Thứ Tư, 21 tháng 12, 2016


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Tip: On hourly jobs I frequently over estimate my hours so I can deliver the final product at a lower cost for my client. When a client asks for a live suite pro review, don’t take weeks to return it. Also don’t return it the same day unless it’s a simple job. The best policy is to turn around a quote in about 24-48 hours. That way it shows the client you took the time to research what's required and come up with an accurate price. Over time you might do the same type of job repeatedly so it won’t take you long to come up with a price. In that case you could give the client a quick price as it shows your expertise in the area. As far as the timing of the quote goes, use your best judgement as you gain more experience.
A quote should be made up of the following parts:
• An introduction
• A detailed overview of the work to be completed
• A breakdown of the process for the project
• The cost for the work
• The cost for work that goes above and beyond the quote
• What the client needs to provide (eg: logos, images etc...)
• Summary of the work to be completed
• Price breakdown, include the deposit amount (50%)
• An area for the customer to sign o ff on quote
• Payment details to initiate the job
• Your contact information
Quote Introduction
In the introduction of your quote you should list a few simple things: your client’s name, the project name, the date, and your contact information. Try to address the quote to an actual person to make it more personal. You should thank the client for the opportunity to quote on their project and let them know to contact you if they have any questions Detailed Overview In the project overview section, explain in detail what you’ll deliver to the client
at the end of the project. For something like a website indicate how many pages you will code up, how many revisions to the design are included, whether hosting and domain name registration are included in the quote, how the website will be created (HTML vs WordPress or live suite pro review ). Without writing a novel, give the customer lots of details so you can start to build a level of trust with them.
The Process
One of the most important parts of the quote is the process. This should provide the client with a timeline for the work and a step-by-step breakdown of how the job will go. Here’s a sample process I use for designing a logo:
1. Designer provides client with creative brief to fill out if they have not provided their own up front.
2. Designer reviews the brief and provides quote to client.
3. Assuming quote is accepted, 50% deposit is required to initiate work on project.
4. Any supporting files (logos, images, etc...) are required up front from client to start work.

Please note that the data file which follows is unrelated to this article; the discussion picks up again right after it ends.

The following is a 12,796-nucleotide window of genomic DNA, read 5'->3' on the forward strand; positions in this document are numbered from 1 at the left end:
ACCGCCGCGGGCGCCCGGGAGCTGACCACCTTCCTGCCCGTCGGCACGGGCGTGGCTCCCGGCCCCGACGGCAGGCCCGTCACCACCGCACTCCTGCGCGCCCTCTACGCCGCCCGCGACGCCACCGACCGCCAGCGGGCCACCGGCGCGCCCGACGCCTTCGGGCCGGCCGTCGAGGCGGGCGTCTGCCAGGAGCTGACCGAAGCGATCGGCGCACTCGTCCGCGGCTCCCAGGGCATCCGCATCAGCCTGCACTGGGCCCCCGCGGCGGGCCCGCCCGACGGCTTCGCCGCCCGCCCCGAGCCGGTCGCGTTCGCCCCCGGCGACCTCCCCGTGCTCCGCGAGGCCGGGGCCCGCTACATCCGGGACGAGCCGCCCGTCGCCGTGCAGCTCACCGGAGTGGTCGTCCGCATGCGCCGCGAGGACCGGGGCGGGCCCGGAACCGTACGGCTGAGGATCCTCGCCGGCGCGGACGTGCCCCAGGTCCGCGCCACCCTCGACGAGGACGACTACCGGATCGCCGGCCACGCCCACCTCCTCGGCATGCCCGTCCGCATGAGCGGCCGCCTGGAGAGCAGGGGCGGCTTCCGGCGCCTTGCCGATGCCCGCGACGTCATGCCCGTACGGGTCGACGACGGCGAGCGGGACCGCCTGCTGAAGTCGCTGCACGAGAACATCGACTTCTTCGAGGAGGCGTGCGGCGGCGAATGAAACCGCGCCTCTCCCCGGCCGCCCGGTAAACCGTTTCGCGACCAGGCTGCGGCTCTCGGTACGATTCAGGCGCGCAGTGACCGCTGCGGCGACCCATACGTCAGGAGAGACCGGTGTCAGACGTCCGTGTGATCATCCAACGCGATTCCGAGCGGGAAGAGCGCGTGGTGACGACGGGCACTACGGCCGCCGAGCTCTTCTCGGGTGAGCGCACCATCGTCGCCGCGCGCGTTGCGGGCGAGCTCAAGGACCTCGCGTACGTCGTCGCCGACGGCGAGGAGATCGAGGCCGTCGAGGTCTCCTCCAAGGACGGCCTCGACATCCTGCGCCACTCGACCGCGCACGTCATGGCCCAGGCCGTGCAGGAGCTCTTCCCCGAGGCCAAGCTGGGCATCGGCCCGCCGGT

5. Designer will research clients area of business and other relevant information (1-2 days).
6. Designer will create 3 logo concepts (7-8 days).
7. Designer will provide concepts to client for review.
8. Client will choose a direction and provide any feedback required to finish the
logo. If the client is not happy with any of the concepts, additional ones can
be purchased.
9. Assuming client picks a direction, final revisions are made by designer (1-2
10. Designer provides final version of the logo to client for review.
11. On approval of the final logo by client, the designer will provide the final
source files for the logo. (1 day)
That’s an example of a simple logo design process. You may want to build more revisions into your process or you may want to assign time estimates to the client’s responsibilities. This can help speed up the feedback process and give the client a better overall picture of how long the job will take. The funny thing is that
in many cases the client will actually hold up the project by not providing prompt feedback. That makes it extra important that you stick to your estimates and provide clear instructions up front. When coming up with your hours, always over estimate a bit to give yourself a bu ffer. If you deliver the project ahead of schedule that will please the client even more.
Cost Breakdown
When creating your cost breakdown you can handle it one of two ways. First, you could provide a flat rate for the entire live suite pro review and then divide it into two. The first half being the deposit. The second method is breaking down your process into exact dollar figures. This can be useful for showing how certain parts of the job take longer and cost more. I tend to keep things simple and just show the price for the entire project. If the client asks for more of a price breakdown, you can always provide it at that point.

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